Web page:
CRI Cray Y-MP8 - Shavano
The Cray Y-MP8/864 that would become NCAR's flagship computer for seven years was installed in the NCAR Mesa Laboratory's computer room on May 21, 1990. It was named “Shavano” after a 14,230-foot peak in the Colorado Rockies, which was named using an anglicized version of Che-Wa-No, who was a chief of the Tabeguache branch of the Ute Indians.
The Y-MP had eight processors that could run in parallel and it was used to set a new industry record by sustaining more than one billion floating-point operations per second on an NCAR ocean model. The system had a clock speed of 6 nanoseconds (166.7 MHz) and 64 megawords (512 megabytes) of directly addressable central memory.
It had eight Cray DD-40 disk drives, each with a capacity of 5.297 gigabytes. The disks were connected to the I/O subsystem via channels capable of sustaining a transfer rate of 8.2 megabytes per second. When its X-MP predecessor was decommissioned in the fall of 1990, that system’s 256 million word (2 gigabyte) solid-state disk (SSD) and 20 gigabytes of disk were connected to the Y-MP to complete the system, giving Shavano a total of 60 gigabytes of disk storage.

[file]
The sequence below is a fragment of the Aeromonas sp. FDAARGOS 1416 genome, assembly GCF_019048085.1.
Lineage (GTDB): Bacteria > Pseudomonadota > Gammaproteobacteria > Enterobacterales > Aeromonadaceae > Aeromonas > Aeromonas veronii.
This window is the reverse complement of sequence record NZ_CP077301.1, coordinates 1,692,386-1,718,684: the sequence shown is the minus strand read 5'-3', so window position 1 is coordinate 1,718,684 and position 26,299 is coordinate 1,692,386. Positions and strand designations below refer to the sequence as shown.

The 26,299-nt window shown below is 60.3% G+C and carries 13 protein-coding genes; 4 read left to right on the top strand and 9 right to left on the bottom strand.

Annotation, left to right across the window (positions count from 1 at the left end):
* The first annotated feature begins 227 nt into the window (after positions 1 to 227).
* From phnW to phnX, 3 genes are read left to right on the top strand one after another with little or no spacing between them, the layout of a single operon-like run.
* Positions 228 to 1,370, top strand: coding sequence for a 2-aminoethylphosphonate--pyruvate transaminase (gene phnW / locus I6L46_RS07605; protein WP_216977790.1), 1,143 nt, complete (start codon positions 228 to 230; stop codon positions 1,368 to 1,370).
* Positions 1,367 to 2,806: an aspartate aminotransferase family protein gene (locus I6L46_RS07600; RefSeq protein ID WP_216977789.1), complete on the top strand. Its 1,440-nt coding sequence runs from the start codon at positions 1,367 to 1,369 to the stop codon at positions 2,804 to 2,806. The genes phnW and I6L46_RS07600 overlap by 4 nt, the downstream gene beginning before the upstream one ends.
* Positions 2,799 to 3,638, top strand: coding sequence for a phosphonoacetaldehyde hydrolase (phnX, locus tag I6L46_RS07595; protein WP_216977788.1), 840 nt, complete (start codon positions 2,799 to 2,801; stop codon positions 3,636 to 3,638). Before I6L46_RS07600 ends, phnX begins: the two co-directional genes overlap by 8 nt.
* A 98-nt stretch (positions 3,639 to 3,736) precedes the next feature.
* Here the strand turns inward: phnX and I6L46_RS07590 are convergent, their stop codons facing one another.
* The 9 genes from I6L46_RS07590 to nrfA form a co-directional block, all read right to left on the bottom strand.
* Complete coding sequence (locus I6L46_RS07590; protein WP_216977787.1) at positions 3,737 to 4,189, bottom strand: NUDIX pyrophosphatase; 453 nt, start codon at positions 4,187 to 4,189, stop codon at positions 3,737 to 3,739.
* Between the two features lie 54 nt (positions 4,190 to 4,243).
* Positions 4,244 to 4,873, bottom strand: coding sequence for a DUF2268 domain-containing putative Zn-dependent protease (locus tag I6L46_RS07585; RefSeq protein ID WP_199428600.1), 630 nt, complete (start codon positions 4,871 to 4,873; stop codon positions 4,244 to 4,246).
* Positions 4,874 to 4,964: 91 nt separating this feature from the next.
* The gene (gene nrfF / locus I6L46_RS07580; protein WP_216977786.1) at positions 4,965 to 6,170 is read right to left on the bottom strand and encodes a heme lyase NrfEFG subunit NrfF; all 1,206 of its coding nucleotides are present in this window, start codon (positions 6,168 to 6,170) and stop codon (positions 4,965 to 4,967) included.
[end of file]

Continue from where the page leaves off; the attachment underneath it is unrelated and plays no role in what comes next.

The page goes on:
Shavano represented a leap forward for NCAR, marking the focal point of the Scientific Computing Division's conversion from Cray Research's COS operating system to its UNICOS operating system, which was based on UNIX System V technology, with numerous BSD UNIX features. The shared-memory vector supercomputer was the top of the line for its time.
In June 1997, Shavano was decommissioned after seven years of hard, productive work. NCAR staff serenaded "Old Big Iron" with bagpipes and a rendition of "Auld Lang Syne," eulogizing it as the most popular supercomputer NCAR had ever had.
Ten months later, in April 1998, Shavano was dismantled and removed from the Mesa Laboratory's Computer Room.